6 Ways Programmatic Native Differs From Display: Part 2

May 24, 2016

In the last post, I detailed the first 3 ways in which programmatic native differs from display: user-experience, commoditization of the inventory, and the post-click destination.Here are the remaining three and some advice for publishers.

In display, it is common to backfill direct sold (premium display) with third-party (programmatic display); the user experience is consistent and it is a known business model and practice.

However the same does not make sense with native; the user experience is drastically different. With premium native, the user will click to a piece of branded content within the publisher’s site. With programmatic native, the user will leave the publisher’s site and be taken to an advertiser’s site.

Premium native on The Telegraph 

Premium Native

Premium Native

Programmatic native on Yahoo! 

PremiuProgrammatic nativem Native

Programmatic native

They Don’t Share Measurement Standards
The metrics for which programmatic native and programmatic display are optimized are also messy.

Premium display and programmatic display are optimized and measured the same way – what was the reach (impressions, or more commonly these days: viewable impressions), and CTR performance. Premium and programmatic native are not.

Premium native is about the branded content experience and engagement, which could be pageviews, time-spent or social actions. With programmatic native, measurement is “how cheap were my clicks” and publishers end up doing embarrassing things when optimizing for clicks.

They Elicit Different Reactions From Readers
Programmatic native encourages a user to use an ad blocker – it is not a great experience being inundated with non-contextual programmatic advertising. Premium native does the opposite it is quality content, from a publisher source users’ trust, with an aligned advertiser brand users’ respect, keeping them on a publisher’s site and URL – instead of blocking it, a user is more inclined to share it.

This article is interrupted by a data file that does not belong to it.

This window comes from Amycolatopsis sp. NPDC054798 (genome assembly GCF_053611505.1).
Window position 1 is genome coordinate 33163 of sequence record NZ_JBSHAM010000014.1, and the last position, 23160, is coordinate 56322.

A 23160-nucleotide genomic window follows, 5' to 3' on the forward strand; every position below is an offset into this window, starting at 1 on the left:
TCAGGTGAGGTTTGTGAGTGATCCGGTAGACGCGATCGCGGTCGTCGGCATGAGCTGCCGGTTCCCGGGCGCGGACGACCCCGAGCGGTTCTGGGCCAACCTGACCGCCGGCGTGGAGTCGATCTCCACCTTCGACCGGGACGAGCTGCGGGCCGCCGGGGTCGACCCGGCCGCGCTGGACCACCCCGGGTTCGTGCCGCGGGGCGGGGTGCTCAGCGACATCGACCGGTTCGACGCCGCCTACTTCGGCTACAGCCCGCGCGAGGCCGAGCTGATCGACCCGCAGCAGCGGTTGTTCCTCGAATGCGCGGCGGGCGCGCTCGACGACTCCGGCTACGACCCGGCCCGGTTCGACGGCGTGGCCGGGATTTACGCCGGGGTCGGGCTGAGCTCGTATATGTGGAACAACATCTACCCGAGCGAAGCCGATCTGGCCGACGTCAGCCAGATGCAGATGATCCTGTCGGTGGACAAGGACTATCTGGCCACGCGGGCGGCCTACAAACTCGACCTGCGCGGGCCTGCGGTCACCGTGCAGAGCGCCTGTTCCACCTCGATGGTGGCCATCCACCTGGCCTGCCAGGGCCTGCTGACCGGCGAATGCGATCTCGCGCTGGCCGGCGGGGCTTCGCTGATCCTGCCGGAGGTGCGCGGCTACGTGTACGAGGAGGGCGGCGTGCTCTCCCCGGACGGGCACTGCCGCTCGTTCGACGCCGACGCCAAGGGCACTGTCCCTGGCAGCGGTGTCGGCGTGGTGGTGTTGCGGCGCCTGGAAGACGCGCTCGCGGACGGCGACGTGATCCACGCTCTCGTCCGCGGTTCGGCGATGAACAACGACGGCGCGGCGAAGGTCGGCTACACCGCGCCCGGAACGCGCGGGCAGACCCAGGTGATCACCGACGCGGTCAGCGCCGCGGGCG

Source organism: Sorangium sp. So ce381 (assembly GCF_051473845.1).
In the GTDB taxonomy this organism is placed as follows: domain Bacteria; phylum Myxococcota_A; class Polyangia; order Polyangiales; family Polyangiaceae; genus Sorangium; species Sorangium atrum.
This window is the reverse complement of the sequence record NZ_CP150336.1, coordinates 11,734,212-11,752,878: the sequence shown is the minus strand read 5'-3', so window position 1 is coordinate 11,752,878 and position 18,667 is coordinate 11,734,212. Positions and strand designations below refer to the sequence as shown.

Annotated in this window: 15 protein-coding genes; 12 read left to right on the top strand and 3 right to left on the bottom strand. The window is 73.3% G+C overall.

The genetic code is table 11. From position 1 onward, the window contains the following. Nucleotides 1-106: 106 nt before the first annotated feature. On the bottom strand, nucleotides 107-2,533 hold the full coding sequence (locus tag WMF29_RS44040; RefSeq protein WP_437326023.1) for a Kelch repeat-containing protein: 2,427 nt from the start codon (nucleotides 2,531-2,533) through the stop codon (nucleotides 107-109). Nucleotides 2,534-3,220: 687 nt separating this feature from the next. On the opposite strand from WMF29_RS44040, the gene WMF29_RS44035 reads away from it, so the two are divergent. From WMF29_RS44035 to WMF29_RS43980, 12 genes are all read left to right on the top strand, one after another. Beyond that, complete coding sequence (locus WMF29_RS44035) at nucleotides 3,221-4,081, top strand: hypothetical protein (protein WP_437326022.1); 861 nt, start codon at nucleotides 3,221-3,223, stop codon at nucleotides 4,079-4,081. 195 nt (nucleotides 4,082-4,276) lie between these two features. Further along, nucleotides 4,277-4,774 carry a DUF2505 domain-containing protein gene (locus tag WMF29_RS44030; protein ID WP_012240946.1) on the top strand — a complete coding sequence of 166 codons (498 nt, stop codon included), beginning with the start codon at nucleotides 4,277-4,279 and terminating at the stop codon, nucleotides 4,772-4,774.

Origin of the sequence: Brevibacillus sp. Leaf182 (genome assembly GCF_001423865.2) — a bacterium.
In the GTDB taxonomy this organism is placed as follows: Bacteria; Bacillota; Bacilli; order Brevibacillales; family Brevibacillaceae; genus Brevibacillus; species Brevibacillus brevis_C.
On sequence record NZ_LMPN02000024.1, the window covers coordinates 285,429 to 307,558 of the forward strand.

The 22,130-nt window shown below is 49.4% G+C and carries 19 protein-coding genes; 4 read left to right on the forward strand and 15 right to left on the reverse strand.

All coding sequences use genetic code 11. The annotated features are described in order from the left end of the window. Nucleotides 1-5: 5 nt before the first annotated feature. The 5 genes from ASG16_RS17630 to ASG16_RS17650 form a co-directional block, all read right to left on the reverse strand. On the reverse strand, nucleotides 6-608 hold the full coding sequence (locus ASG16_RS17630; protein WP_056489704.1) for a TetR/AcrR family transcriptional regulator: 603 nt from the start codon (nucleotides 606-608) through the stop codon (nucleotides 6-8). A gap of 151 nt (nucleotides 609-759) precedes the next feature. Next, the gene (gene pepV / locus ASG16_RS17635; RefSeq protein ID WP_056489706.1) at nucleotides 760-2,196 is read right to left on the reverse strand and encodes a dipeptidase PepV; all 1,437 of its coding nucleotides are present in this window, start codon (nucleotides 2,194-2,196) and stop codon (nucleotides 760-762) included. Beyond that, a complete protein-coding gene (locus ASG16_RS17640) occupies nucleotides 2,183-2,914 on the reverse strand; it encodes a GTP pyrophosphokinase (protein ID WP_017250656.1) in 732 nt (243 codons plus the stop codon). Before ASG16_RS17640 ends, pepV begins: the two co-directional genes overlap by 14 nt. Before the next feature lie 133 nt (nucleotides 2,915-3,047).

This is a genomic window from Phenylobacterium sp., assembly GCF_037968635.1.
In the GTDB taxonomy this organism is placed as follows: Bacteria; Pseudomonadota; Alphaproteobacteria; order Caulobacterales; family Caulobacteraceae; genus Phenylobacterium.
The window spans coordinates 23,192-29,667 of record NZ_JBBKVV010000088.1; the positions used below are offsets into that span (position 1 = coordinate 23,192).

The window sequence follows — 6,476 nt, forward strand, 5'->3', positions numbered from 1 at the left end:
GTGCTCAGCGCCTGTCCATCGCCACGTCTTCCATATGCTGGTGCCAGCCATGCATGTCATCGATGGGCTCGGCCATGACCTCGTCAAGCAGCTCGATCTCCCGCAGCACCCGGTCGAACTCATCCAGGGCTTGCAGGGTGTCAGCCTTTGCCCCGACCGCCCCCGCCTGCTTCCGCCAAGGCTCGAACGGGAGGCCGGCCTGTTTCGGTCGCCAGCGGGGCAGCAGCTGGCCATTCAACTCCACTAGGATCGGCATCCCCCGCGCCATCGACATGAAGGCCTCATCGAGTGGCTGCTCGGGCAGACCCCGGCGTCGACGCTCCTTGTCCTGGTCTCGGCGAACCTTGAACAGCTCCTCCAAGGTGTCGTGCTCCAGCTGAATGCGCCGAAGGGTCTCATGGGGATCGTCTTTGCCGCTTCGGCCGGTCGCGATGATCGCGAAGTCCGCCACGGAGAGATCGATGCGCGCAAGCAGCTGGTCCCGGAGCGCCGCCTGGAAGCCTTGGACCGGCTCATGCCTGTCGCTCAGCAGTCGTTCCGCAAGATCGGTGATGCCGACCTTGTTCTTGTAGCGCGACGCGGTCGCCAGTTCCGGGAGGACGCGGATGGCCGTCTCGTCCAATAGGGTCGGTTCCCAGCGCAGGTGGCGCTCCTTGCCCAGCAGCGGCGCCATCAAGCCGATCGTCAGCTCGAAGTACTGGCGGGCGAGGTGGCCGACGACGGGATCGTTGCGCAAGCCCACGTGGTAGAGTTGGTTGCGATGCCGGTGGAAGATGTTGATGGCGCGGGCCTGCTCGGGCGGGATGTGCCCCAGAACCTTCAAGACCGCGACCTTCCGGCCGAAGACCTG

Users trust premium native. Users do not trust programmatic native. By taking the same strategy as display, publishers will train users to not trust their premium native promotions either. Then organic reach to branded content on-site will plummet, leading to the purchase of additional traffic to hit exposure guarantees.

While networks and exchanges may obfuscate the major differences between premium and programmatic native, publishers must take note; one path leads to a future with seemingly sustainable revenue strategy and engagement with audiences, and the other looks an awful lot like a situation publishers found themselves in not to long ago with display.

Need to know everything about premium and programmatic native? Read Polar’s Whitepaper: A Publisher’s Guide To Premium and Programmatic Native:

Kunal Gupta is the Founder & CEO of Polar and a Founding Member of Publisher 2020. He leads a talented team transforming the media publishing industry with technology. Polar provides a technology platform that over 2,000 publisher sites around the world use to strengthen and grow their digital content marketing businesses. Connect with him on LinkedIn, Medium or Twitter.


JULY 2017

Polar’s Snapshot of Global Branded Content Performance presents the complete picture for major markets and publishers this past quarter.